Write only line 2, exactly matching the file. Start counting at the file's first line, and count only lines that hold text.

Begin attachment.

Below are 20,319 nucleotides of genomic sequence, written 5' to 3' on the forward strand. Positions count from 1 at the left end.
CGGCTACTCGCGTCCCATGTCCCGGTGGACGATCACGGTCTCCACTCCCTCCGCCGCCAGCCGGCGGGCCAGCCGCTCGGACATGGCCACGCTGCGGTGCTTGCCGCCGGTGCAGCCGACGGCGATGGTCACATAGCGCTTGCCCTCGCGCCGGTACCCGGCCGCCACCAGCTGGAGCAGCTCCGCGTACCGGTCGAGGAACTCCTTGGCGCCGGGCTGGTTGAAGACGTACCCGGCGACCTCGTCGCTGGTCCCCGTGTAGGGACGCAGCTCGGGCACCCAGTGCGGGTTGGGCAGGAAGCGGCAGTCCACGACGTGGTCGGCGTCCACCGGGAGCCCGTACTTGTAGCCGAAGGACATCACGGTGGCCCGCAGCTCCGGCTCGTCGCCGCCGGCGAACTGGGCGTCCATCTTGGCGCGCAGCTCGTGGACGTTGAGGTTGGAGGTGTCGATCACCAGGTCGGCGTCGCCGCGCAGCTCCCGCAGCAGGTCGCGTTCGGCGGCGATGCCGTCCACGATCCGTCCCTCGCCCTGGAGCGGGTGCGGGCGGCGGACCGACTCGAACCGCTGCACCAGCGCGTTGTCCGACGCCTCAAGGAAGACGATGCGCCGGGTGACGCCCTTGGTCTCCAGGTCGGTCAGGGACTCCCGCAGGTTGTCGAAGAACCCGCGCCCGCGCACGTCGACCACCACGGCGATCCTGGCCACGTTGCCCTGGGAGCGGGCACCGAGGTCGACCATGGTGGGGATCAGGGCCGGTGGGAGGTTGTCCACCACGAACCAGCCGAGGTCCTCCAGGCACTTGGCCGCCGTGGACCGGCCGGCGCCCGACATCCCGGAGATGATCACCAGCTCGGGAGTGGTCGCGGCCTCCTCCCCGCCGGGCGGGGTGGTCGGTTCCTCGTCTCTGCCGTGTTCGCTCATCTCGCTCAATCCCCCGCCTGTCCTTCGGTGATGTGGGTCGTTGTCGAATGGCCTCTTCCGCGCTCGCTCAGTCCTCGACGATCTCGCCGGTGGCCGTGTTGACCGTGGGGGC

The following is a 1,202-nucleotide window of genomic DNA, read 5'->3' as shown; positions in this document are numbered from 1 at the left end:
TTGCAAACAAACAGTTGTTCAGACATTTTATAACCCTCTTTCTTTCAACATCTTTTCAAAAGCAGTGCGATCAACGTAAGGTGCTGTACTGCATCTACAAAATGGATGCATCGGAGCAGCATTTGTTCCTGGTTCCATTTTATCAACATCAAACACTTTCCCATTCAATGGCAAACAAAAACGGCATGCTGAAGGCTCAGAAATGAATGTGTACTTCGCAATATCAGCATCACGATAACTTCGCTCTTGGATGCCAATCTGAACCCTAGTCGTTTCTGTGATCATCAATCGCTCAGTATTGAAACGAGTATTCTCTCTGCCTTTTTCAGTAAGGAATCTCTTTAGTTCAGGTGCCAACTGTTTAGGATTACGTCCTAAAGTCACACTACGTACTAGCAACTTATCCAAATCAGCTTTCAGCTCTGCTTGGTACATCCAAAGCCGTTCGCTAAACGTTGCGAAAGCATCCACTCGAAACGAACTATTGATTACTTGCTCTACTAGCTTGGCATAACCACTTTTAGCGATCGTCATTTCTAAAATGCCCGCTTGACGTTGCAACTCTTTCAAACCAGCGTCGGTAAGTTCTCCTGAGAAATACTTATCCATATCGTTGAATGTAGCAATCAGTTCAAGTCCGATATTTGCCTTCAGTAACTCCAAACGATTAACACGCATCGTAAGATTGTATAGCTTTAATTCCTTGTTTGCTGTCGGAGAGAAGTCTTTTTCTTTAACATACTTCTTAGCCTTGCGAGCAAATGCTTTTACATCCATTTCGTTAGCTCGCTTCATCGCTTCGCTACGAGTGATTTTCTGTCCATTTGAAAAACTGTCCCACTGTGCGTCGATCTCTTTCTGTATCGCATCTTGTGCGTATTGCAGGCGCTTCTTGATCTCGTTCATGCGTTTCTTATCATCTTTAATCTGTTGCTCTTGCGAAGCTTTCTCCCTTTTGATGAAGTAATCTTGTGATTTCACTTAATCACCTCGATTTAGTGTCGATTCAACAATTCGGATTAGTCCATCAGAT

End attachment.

CGGCTACTCGCGTCCCATGTCCCGGTGGACGATCACGGTCTCCACTCCCTCCGCCGCCAGCCGGCGGGCCAGCCGCTCGGACATGGCCACGCTGCGGTGCTTGCCGCCGGTGCAGCCGACGGCGATGGTCACATAGCGCTTGCCCTCGCGCCGGTACCCGGCCGCCACCAGCTGGAGCAGCTCCGCGTACCGGTCGAGGAACTCCTTGGCGCCGGGCTGGTTGAAGACGTACCCGGCGACCTCGTCGCTGGTCCCCGTGTAGGGACGCAGCTCGGGCACCCAGTGCGGGTTGGGCAGGAAGCGGCAGTCCACGACGTGGTCGGCGTCCACCGGGAGCCCGTACTTGTAGCCGAAGGACATCACGGTGGCCCGCAGCTCCGGCTCGTCGCCGCCGGCGAACTGGGCGTCCATCTTGGCGCGCAGCTCGTGGACGTTGAGGTTGGAGGTGTCGATCACCAGGTCGGCGTCGCCGCGCAGCTCCCGCAGCAGGTCGCGTTCGGCGGCGATGCCGTCCACGATCCGTCCCTCGCCCTGGAGCGGGTGCGGGCGGCGGACCGACTCGAACCGCTGCACCAGCGCGTTGTCCGACGCCTCAAGGAAGACGATGCGCCGGGTGACGCCCTTGGTCTCCAGGTCGGTCAGGGACTCCCGCAGGTTGTCGAAGAACCCGCGCCCGCGCACGTCGACCACCACGGCGATCCTGGCCACGTTGCCCTGGGAGCGGGCACCGAGGTCGACCATGGTGGGGATCAGGGCCGGTGGGAGGTTGTCCACCACGAACCAGCCGAGGTCCTCCAGGCACTTGGCCGCCGTGGACCGGCCGGCGCCCGACATCCCGGAGATGATCACCAGCTCGGGAGTGGTCGCGGCCTCCTCCCCGCCGGGCGGGGTGGTCGGTTCCTCGTCTCTGCCGTGTTCGCTCATCTCGCTCAATCCCCCGCCTGTCCTTCGGTGATGTGGGTCGTTGTCGAATGGCCTCTTCCGCGCTCGCTCAGTCCTCGACGATCTCGCCGGTGGCCGTGTTGACCGTGGGGGC